As mentioned briefly in a post last Friday, between 5 to 10 percent of all broadband subscribers in the Netherlands had their machines recruited into a botnet at some point in 2009. This is a conservative estimate, based on the unique IP sources present in three distinct datasets of malicious network hosts: a large spam trap, the DShield distributed intrusion detection system, and Conficker sinkholes. Figure 1 shows the breakdown of the 1.1 million unique IP addresses from the Netherlands split among the Dutch ISPs. More than 80% of these addresses are located in the access ISPs, with remaining share being mostly located within the academic network Surfnet and at hosting providers.

Access providers in the Netherlands typically use very long DHCP lease times, a year or even longer, which renders their IP addresses more or less static. This means that we can conservatively relate the 900k IP addresses to roughly 450-900k broadband subscribers – not too high a figure to cause panic, but certainly large enough to warrant attention.

Figure 1

The pie chart slices roughly correlate with the size of the ISPs, as one would expect. However, if we correct for size – by dividing the absolute infection figures by the number of subscribers of each ISP – we get a better sense of how well the providers perform relative to each other. Figure 2 represents
these relative infection rates over the period of January 2009 to June 2010.

Now we see that of the three large Dutch ISPs, one is doing very well (NL13), one average (NL06) and one rather badly (NL05). This difference warrants an explanation, especially since all these ISPs are operating under the same regulatory framework and more or less similar market conditions. The question was put forward to the ISPs, all participants in the Dutch anti-botnet treaty. Some of the differences may be caused by differences in the user population, but these three ISPs actually felt that their customer bases were quite similar. So what explains these differences of up to three times more infections per subscriber? The ISPs focused on the different mitigation practices that they have in place.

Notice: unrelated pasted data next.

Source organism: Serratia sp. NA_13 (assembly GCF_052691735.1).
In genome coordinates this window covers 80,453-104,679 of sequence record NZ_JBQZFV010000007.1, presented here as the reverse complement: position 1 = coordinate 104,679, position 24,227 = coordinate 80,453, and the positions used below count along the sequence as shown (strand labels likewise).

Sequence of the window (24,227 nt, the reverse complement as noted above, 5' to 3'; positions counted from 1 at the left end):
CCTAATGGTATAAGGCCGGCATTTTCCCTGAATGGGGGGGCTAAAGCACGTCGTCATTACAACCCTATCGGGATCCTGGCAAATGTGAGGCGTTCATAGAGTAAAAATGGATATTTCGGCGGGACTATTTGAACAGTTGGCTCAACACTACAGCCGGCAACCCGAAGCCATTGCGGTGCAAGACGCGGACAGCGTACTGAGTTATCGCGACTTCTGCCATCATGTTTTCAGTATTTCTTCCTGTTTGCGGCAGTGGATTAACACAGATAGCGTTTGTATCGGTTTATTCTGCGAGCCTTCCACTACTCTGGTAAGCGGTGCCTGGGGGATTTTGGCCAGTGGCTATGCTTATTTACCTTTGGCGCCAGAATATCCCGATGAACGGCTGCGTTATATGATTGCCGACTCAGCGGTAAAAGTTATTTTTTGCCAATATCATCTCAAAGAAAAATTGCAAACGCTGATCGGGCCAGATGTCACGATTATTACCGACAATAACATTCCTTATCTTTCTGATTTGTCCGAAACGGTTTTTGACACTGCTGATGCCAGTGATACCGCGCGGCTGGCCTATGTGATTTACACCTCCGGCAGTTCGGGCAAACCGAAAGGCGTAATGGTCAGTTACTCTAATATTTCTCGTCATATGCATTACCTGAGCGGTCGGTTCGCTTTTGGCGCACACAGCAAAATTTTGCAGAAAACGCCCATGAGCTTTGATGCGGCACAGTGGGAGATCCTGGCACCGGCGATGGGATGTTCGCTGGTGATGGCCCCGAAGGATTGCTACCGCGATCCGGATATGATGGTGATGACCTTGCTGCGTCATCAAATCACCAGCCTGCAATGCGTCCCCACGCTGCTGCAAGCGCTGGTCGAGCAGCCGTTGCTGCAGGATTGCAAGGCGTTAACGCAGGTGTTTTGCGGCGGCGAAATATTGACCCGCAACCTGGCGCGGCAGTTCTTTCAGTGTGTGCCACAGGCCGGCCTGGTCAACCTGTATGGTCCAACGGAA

Figure 2

The best-performing ISP had a fully automated infrastructure in place for the detection and mitigation of bots on their networks. The infrastructure works in this fashion: real-time processing of multiple (publicly available) feedback loops, making judgements on whether a report is a false positive, and finally contacting and quarantining the infected subscriber if certain thresholds are met.

This ISP was also the only one having a full-fledged quarantining network in place. Multi-level quarantining systems are necessary for this automation to work: many ISPs nowadays provide service packages that include VoIP and IPTV; it is important to be able to just disconnect only a user’s Internet access, and provide her with the ability escape the walled garden – if the machine has been cleaned up. The other alternative is to completely shut the port of infected customers; understandably, in this case, the threshold for action will be set to much higher, making overall the system less effective.

From an economic perspective, the use of automation in botnet mitigation has an interesting effect on the incentives of ISPs. Although setting up the infrastructure requires some initial investment, automation reduces one of the main disincentives ISPs have in handling infected machines: it lowers the costs of customer support and abuse management. This lower cost enables an ISP to contact, quarantine and help more customers within the same resources, which promises lowers infections levels and more protection for users. This explanation not only holds for the Netherlands, but is also consistent with patterns that we had previously observed at the global level.

There are other interesting points which we shall reflect on in future blog posts. In the meanwhile, you can download the complete report here if you are interested.